… is from page 263 of Jacob Viner‘s 1968 International Encyclopedia of the Social Sciences article, “Mercantilist Thought,” as this article is reprinted in the 1991 collection, edited by Douglas Irwin, Jacob Viner: Essays on the Intellectual History of Economics:
Mercantilism was essentially a folk doctrine, evolved in the light of prevailing historical circumstances and values by simple inference from the apparent facts. It was a doctrine of practical men not given to subtle economic analysis.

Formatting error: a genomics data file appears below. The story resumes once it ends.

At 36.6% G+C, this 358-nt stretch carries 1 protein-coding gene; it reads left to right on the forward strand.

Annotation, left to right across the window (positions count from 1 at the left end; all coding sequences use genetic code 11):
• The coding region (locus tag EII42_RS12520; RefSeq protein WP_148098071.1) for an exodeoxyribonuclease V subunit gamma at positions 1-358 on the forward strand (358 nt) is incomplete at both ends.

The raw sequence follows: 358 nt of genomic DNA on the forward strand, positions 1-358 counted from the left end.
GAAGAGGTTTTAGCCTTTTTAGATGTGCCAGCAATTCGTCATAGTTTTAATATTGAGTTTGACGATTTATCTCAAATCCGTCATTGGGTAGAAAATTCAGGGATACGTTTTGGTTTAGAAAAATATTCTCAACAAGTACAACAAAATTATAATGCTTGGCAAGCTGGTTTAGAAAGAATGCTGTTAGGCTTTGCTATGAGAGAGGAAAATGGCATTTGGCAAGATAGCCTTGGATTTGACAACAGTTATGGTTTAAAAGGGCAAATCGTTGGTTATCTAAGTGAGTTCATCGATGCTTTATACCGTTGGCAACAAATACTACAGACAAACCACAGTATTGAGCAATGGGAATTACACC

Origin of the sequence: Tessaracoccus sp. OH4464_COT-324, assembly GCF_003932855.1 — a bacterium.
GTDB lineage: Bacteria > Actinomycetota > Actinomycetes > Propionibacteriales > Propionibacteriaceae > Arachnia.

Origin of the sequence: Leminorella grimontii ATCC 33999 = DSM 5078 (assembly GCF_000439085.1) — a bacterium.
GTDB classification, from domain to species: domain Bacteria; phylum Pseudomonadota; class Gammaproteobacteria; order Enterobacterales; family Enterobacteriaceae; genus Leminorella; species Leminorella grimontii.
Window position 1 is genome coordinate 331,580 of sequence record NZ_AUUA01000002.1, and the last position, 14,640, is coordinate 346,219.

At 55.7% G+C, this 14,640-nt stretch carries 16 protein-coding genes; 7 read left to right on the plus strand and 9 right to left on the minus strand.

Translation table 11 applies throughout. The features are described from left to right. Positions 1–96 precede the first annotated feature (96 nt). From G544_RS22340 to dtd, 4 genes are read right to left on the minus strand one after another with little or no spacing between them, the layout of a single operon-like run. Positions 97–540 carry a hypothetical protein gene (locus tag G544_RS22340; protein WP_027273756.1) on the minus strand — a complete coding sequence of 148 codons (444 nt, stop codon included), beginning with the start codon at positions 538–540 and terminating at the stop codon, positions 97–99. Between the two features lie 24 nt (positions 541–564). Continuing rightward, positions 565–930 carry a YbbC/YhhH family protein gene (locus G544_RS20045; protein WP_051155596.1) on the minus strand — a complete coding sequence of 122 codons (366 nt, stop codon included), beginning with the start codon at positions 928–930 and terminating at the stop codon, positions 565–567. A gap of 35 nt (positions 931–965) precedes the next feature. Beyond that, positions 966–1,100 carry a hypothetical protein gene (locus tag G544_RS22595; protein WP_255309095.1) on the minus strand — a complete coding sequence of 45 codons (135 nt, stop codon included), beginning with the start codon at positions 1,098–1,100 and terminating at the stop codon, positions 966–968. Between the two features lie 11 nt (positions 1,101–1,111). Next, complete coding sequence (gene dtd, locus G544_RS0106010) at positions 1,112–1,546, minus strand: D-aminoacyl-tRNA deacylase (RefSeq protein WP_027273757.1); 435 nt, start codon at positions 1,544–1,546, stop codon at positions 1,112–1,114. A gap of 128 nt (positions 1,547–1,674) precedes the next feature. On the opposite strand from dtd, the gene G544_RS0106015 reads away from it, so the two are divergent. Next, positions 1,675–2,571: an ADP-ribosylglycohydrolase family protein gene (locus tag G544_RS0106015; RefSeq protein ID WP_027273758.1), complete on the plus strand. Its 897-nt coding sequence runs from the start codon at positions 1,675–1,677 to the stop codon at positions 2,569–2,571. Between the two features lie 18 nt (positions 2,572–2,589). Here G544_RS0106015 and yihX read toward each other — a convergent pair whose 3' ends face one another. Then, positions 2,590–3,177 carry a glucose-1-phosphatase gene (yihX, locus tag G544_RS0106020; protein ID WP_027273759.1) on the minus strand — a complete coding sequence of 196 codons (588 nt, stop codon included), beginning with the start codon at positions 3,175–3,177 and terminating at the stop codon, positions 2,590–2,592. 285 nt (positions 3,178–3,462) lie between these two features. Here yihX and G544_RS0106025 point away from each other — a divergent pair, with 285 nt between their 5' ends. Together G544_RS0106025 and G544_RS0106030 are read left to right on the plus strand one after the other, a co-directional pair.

DBx: And so mercantilism remains today.
I reject a word that is today often used: “neomercantilism.” I reject this word because there is nothing neo about today’s mercantilism. Mercantilism remains in 2018 what it was in 1718 and in 1618: an intellectually comical, if politically dangerous, mash-up of superficial observations, misunderstanding of terms, and illogical inferences, all hermetically sealed off in the minds of its advocates from criticism, reason, and reality. Mercantilism is the result of a profound failure to observe wisely and to reason consistently.
Mercantilism is a dumpster of fallacies.